What is The Turkish Hat?
For the curious tourist that doesn’t know how the Turkish hat is called: Fez, and in this article, we will share with some more curiosity about it!
It is something of an irony that the fez, a famous, round, and usually a red piece of headwear, is among the favorite souvenirs of tourists visiting Turkey every year.
These hats often appear on our TV sets in films or holiday commercials about Turkey. Whether in an entertaining Spain or Turkey advert in which a flamenco dancer and carpet seller compete in a volleyball match, or the classic movie One Night in Istanbul telling the story of two Liverpool FC-crazy cab drivers who travel to the city to see their team play in the 2005 Champions League final, fezzes are a noticeable feature.
There is a funny irony in this association between the fez and Turkey (usually called Turkish hat) as the wearing of these was once banned in 1925 by the country’s first President Mustafa Kemal Atatürk. As a Westerniser, he had viewed fezzes as a remnant of the Ottoman past that distinguished Turkish citizens from the Europeans he hoped they would emulate. From then on, the people of Turkey were required to wear the hats and caps of the Western World.
Where “FEZ” name come from? Meaning of Fez
The Turkish fez got its name from the Moroccan city of Fez, the source of sanguine berry formerly used to paint the felt.
How did Fez the “Turkish hat” was introduced to Turkish culture?
The wearing of fez originated in the Ottoman Empire during the 19th Century. This period was one of great change for the Ottomans, who set out on an ambitious program of reform to address concerns about military weakness and strength and stability of their state.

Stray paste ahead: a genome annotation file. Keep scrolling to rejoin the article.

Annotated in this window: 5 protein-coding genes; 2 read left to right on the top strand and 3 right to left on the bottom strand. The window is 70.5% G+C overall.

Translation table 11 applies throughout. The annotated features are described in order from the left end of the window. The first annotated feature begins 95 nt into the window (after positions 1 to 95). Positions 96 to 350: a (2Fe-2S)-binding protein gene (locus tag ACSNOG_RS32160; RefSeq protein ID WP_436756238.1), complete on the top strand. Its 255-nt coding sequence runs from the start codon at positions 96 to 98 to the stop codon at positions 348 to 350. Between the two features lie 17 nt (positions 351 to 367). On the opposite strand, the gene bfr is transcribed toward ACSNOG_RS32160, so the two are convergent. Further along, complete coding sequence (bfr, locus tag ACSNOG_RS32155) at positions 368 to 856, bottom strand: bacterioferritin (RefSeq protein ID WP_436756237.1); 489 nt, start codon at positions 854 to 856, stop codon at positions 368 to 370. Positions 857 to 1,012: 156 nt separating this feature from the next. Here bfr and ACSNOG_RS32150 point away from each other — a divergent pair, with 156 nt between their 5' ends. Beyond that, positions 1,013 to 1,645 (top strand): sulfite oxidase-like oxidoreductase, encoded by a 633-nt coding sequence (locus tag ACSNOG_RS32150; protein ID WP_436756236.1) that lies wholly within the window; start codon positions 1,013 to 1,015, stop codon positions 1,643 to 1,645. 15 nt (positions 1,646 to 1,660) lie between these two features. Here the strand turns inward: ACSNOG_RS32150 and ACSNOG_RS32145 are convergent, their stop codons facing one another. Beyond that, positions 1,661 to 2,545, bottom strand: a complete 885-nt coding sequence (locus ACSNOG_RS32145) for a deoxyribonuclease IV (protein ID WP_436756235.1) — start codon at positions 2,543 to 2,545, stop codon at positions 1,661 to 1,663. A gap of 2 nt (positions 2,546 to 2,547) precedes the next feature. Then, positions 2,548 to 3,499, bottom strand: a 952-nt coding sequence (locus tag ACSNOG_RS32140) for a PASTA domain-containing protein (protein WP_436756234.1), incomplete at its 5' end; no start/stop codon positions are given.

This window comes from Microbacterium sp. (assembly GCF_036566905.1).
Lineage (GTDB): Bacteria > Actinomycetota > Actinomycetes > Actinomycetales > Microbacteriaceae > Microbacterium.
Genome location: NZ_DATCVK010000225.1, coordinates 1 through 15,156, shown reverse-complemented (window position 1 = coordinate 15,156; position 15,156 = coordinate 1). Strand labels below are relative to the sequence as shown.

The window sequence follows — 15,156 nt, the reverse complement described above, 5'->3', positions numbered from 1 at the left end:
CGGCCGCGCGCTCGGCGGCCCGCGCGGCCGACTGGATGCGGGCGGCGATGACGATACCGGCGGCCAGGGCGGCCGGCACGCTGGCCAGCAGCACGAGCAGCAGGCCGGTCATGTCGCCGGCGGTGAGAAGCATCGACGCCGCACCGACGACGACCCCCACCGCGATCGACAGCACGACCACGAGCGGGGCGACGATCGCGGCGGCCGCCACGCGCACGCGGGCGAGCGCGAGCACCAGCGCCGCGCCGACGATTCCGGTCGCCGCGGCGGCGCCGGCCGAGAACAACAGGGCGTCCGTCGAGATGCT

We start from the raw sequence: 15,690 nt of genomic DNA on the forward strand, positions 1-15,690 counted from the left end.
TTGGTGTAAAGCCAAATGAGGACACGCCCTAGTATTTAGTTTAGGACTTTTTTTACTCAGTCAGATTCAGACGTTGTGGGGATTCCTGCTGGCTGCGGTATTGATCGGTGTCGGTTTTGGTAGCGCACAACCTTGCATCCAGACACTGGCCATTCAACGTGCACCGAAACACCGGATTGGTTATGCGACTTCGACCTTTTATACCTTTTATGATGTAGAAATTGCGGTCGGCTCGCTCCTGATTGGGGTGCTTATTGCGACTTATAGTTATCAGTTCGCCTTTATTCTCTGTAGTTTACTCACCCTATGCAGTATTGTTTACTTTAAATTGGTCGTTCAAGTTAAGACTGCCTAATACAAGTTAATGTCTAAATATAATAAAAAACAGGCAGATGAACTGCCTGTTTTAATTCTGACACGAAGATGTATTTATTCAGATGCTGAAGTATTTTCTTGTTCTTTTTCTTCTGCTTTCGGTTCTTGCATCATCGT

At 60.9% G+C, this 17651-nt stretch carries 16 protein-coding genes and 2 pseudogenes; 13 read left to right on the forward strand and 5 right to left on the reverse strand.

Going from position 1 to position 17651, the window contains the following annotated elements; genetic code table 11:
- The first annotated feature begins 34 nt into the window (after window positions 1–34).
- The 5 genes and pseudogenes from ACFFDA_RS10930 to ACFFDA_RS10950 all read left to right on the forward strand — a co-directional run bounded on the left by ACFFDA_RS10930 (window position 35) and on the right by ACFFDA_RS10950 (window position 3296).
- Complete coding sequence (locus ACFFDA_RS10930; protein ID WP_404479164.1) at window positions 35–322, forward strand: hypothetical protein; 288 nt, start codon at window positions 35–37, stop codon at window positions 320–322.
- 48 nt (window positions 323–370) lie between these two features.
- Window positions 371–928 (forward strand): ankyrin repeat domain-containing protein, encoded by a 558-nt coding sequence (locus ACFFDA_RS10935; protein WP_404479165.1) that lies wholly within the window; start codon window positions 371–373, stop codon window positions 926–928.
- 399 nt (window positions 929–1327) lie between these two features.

They began to borrow from Europe, copying western armies and taking on new ideas about government and national belonging.This borrowing also impacted Ottoman attire. Soldiers and sultans adopted French-style uniforms while government officials and civil servants would wear shiny European shoes, suits, ties, and starched shirts.
With all the European cultural influences, came another new development to Ottoman Empire, which is unique to Ottomans. This innovation came in the form of the Turkish hat Fez.
The fez was a giant step for the Ottomans. Laws had previously governed clothing in the empire since the 16th century; they had distinguished the sultan’s non-Muslim subjects, mainly Christians and Jews from their Muslim counterparts. In 1829 when Sultan Mahmud II decided that all Ottoman officials would wear the fez, regardless of religion, this would change all .
As Mahmud II once declared “From now on I do not wish to recognize Muslims outside the mosque, Christians outside the church, or Jews outside synagogue.” The fez for its part became a symbol of secular citizenship and could be worn by every Ottoman man, it was intended to bind all the sultan’s subjects together.
So what does the fez really stand for?
The Turkish hat once represented a profound change in the history of the Ottoman Empire, they stood for citizenship and a new far-reaching Ottoman ideal of national unity in a time of distress and uncertainty, later associated with religion, nowadays even banned over 100 years in Turkey and no official changes in the law is mostly correlated with a national symbol for other countries mostly a stereotype as in daily life Turks never wear.
Other Topics You May Be Interested In